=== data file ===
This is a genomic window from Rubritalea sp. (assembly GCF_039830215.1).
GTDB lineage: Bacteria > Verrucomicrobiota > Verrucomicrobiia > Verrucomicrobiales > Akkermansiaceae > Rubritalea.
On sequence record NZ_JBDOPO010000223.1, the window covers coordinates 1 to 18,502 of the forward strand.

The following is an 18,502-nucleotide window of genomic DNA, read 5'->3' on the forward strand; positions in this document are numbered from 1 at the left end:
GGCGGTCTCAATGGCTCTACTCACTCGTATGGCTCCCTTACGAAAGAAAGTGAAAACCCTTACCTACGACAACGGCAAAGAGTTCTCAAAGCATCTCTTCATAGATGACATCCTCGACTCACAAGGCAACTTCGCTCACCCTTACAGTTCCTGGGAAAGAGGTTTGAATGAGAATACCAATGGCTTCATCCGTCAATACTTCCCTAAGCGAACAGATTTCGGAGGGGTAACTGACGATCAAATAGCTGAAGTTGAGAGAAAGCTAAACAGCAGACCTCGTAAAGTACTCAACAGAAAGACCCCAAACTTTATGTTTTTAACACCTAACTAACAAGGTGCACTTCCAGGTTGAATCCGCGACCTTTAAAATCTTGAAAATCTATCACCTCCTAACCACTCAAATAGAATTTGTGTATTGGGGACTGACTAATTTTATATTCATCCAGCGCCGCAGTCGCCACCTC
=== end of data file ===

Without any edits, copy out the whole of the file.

This is a genomic window from Rubritalea sp. (assembly GCF_039830215.1).
GTDB lineage: Bacteria > Verrucomicrobiota > Verrucomicrobiia > Verrucomicrobiales > Akkermansiaceae > Rubritalea.
On sequence record NZ_JBDOPO010000223.1, the window covers coordinates 1 to 18,502 of the forward strand.

The following is an 18,502-nucleotide window of genomic DNA, read 5'->3' on the forward strand; positions in this document are numbered from 1 at the left end:
GGCGGTCTCAATGGCTCTACTCACTCGTATGGCTCCCTTACGAAAGAAAGTGAAAACCCTTACCTACGACAACGGCAAAGAGTTCTCAAAGCATCTCTTCATAGATGACATCCTCGACTCACAAGGCAACTTCGCTCACCCTTACAGTTCCTGGGAAAGAGGTTTGAATGAGAATACCAATGGCTTCATCCGTCAATACTTCCCTAAGCGAACAGATTTCGGAGGGGTAACTGACGATCAAATAGCTGAAGTTGAGAGAAAGCTAAACAGCAGACCTCGTAAAGTACTCAACAGAAAGACCCCAAACTTTATGTTTTTAACACCTAACTAACAAGGTGCACTTCCAGGTTGAATCCGCGACCTTTAAAATCTTGAAAATCTATCACCTCCTAACCACTCAAATAGAATTTGTGTATTGGGGACTGACTAATTTTATATTCATCCAGCGCCGCAGTCGCCACCTC